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The Wisdom of Crocodiles
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The Wisdom of Crocodiles

3.38 of 5 stars 3.38  ·  rating details  ·  91 ratings  ·  9 reviews
When Steven Grlscz saves a young woman from throwing herself in front of a train he finds himself consumed by a love affair that transforms her from a suicidal, angry anorexic into a happy and beautiful young woman. Then she vanishes without trace.

Across the Thames, on the morning that George Winnicott, former head of the Anti-Terrorist Squad, is to begin his new job in c
Hardcover, 430 pages
Published February 1st 2000 by BT Press (first published 2000)
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Some beautifully written passages and some very interesting ideas. Overall, though, not wholly convincing: I especially didn't feel the whole thing hung together that well. I think someone else commented that all the secrets of life are in this book if only we could understand them. To an extent I suppose that's the point. It's supposed to be somewhat opaque (and it succeeds). Very much enjoyed the vampire passages (which would not generally be my 'thing') but I think the economic philosophising ...more
I tried. I imagine if I'd have been extremely bored over the course of a summer, maybe I could have detangled this book and made heads or tails of it.
It was difficult to read and understand at times. I was relieved to get to the end. I didn't understand the point it was trying to make.
Derek Baldwin
It's only now that I'm reading Paul Hoffman's "Golden Age Of Censorship" that I remember having read this a couple of years ago (and since seen the film with Jude Law, which is a bit shit). It's a clever and really unusual novel, confusing at times, but well worth persevering with. Very broad in its sweep and maybe a bit too ambitious, but it all hangs together well. Definitely worth a read.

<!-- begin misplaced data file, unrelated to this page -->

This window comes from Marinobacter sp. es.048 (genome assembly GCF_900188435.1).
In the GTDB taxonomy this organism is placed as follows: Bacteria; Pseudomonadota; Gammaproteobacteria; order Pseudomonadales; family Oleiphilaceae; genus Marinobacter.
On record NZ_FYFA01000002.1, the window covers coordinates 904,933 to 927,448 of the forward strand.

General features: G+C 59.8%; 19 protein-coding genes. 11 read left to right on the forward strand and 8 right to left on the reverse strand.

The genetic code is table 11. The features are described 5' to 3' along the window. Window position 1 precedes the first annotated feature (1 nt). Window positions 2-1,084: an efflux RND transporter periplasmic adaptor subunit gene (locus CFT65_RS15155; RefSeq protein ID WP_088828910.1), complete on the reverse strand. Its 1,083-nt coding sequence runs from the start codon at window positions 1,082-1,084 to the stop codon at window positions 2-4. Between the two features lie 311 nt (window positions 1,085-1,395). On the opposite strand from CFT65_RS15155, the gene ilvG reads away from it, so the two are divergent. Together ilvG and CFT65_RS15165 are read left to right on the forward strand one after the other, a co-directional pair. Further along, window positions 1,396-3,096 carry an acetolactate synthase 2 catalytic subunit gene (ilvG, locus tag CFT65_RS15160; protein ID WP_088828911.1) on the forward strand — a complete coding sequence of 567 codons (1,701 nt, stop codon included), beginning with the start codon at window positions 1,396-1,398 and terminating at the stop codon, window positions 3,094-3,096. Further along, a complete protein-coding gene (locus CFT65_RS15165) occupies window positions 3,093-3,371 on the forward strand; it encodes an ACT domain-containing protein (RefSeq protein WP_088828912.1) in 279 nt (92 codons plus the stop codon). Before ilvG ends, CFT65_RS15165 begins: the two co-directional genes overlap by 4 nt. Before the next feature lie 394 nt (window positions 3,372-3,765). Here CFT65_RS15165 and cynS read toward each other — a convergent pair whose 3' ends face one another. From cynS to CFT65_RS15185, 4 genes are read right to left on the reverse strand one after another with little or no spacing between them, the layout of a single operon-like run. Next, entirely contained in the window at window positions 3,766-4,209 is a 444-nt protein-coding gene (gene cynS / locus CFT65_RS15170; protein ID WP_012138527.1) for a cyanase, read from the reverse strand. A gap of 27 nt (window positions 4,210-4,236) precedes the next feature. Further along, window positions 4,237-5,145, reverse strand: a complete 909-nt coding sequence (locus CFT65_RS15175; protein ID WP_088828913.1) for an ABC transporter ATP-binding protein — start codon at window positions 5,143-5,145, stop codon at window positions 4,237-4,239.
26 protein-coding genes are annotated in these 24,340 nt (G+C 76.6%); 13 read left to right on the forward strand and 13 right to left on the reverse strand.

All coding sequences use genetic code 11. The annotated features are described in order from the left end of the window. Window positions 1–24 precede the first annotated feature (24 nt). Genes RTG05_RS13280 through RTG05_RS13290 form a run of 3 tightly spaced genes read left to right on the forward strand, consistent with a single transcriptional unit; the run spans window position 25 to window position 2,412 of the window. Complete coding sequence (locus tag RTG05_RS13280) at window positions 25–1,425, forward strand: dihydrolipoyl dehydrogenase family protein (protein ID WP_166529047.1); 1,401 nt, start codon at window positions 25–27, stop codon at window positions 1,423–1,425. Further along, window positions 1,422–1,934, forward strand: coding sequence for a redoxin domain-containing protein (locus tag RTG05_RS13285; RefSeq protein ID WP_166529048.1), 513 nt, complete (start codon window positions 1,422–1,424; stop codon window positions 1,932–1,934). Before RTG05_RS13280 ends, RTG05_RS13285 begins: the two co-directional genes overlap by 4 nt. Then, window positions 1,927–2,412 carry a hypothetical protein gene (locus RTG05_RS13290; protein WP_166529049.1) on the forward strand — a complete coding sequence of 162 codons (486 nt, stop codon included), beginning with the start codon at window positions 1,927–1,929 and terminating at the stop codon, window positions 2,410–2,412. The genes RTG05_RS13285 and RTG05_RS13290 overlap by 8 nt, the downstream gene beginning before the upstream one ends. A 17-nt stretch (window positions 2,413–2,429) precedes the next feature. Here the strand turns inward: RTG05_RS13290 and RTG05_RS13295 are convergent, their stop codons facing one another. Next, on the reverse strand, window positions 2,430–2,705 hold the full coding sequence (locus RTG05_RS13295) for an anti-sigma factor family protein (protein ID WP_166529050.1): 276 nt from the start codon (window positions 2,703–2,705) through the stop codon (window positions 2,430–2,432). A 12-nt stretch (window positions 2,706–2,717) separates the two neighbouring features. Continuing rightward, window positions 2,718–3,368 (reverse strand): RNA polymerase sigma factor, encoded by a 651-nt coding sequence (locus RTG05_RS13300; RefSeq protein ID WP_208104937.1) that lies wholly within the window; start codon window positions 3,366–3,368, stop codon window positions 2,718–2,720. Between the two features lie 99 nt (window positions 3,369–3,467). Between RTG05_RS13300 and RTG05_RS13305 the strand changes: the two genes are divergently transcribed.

Bronwen Richards
This novel tries to be too clever for its own good but was intriguing enough to keep me reading to the end. The book consisted of a mis-matched patchwork of story lines that didn't really reach any satisfactory conclusions. The book also defies fitting neatly into any particular genre - which probably sums up my feelings about it - a few clever ideas untidily pulled together
Jan 05, 2010 Sheena rated it 1 of 5 stars
Shelves: 2005
This was the weirdest book I have ever read and not for the squeamish but it has stayed with me
Jem Wilton
Was OK - like the crossword bit and the vampire bit - but the rest?
Jesus, that was boring...
J.J. Ward
Bleak. Needs editing.
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Possibly the only novelist of his generation to be born by the light of a paraffin lamp, Paul Hoffman spent much of his childhood on airfields all around the world watching his father – a pioneer of sports parachuting and European Champion – jumping out of aeroplanes. After a long battle with the English educational system which involved avoiding school whenever possible he was offered a place to ...more
More about Paul Hoffman...
The Left Hand of God (The Left Hand of God, #1) The Last Four Things (The Left Hand of God, #2) The Beating of His Wings (The Left Hand of God, #3) The Golden Age of Censorship

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